All wines grown outside of the band between the 30th and the 50th latitude north and south of the equator are called ‘New Latitude Wines’ because in the past it was believed that vines could not thrive in these latitudes. Meanwhile, new latitude wines are produced in countries such as Thailand, Brazil, Vietnam, South India, Indonesia, Ethiopia, Kenya, Bolivia, Peru, French Polynesia, Namibia and Costa Rica. This has been made possible by an intelligent vineyard management system that measures the microclimate and water the plants precisely. Hormones are also sprayed on the leaves to control the plants. In Europe, the vines can rest over the winter and build up new strength. In the tropics, the vines continue to grow, resulting in a second poorer harvest. For quality reasons, at GranMonte all leaves and branches grown during the rainy season except for the wood are cut back completely at the end of the rainy season in mid/end October. Now the new grapes can grow during the dry season with a lot of sun. The harvest begins in mid-January with the Chenin Blanc grapes and continues until mid-March, when the Shiraz grapes are harvested. At the end of the harvest season, the vines are pruned again to prevent the vines from flowering during the rainy season. The work in the vineyard is more laborious than in conventional wine regions, because in the tropics the vines have to be pruned twice a year. Harvesting in Thailand takes place at night so that the grapes are not too warm during the first processing.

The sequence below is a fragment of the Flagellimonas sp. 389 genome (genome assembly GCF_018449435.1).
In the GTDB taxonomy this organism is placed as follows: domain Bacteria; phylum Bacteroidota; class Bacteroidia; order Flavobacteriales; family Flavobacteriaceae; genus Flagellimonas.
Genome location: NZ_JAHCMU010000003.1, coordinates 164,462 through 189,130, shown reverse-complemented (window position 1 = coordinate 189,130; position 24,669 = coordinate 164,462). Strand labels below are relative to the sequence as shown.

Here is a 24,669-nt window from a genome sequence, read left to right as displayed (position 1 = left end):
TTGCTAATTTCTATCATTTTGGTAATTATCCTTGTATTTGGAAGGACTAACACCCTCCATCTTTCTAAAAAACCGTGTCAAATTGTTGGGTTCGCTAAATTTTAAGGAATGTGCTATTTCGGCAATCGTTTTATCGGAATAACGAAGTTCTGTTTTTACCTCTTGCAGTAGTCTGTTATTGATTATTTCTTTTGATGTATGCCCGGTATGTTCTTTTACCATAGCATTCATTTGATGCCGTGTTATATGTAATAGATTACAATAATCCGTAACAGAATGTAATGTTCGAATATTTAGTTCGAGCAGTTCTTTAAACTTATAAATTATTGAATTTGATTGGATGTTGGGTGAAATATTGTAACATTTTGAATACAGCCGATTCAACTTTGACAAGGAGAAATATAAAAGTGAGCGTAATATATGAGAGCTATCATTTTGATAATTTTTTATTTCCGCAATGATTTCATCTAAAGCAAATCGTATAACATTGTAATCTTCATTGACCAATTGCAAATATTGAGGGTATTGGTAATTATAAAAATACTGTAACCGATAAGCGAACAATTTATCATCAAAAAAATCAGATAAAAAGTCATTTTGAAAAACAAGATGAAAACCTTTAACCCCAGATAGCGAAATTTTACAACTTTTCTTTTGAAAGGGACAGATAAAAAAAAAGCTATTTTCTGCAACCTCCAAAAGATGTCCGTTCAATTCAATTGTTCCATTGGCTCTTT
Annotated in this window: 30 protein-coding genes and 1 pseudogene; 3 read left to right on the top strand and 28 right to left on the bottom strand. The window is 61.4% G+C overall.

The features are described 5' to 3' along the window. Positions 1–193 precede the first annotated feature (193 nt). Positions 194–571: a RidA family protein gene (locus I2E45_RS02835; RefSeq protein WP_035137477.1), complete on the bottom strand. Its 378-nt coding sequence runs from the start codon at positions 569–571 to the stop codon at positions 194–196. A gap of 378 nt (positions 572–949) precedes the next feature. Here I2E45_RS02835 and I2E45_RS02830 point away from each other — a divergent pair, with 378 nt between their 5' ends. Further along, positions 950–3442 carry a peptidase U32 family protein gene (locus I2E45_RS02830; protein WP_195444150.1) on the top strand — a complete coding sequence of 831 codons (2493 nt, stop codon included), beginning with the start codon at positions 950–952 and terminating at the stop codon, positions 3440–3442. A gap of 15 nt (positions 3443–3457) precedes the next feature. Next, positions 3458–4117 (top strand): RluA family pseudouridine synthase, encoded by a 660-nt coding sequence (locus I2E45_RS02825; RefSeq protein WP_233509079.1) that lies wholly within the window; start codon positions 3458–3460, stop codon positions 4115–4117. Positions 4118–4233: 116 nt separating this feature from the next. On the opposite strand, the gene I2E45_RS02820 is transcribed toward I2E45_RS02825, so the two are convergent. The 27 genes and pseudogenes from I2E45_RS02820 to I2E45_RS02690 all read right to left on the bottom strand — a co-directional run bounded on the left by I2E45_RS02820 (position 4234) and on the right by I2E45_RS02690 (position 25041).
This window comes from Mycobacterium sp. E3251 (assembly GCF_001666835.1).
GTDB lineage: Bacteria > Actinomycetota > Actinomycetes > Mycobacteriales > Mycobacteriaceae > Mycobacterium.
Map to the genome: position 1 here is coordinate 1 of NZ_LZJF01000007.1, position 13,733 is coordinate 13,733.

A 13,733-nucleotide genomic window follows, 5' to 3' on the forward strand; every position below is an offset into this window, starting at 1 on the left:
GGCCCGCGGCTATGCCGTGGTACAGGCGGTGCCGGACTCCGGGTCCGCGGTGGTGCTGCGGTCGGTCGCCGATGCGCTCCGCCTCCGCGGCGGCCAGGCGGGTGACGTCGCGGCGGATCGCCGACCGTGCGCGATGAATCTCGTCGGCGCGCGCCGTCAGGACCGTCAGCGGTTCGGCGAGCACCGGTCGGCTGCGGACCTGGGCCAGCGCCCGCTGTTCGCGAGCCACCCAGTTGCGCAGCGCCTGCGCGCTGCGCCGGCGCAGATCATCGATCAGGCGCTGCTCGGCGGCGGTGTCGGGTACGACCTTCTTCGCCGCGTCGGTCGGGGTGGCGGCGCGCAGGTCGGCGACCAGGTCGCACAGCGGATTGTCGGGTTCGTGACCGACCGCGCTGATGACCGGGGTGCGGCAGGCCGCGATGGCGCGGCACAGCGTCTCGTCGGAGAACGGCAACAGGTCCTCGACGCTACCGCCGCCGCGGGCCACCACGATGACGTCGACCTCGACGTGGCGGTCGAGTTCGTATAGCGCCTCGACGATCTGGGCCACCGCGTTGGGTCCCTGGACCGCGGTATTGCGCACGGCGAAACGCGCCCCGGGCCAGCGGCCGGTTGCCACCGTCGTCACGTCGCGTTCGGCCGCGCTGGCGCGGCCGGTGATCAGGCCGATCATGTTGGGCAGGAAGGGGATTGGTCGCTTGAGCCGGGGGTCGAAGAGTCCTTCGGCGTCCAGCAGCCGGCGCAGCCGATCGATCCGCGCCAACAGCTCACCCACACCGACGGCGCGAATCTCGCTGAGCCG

After breakfast I attended a wine tour which took place every hour and was very popular with the almost exclusively Asian visitors. With an open small bus we drove through the vineyards, visited the winery and tasted afterwards some wines. A young woman commented on our tour in Thai and English.
The wine cellar is state of the art. Here 80’000 bottles are produced per year.
The tasting included four wines. I was glad that I tasted the other wines at dinner and was able to assess the winery even better.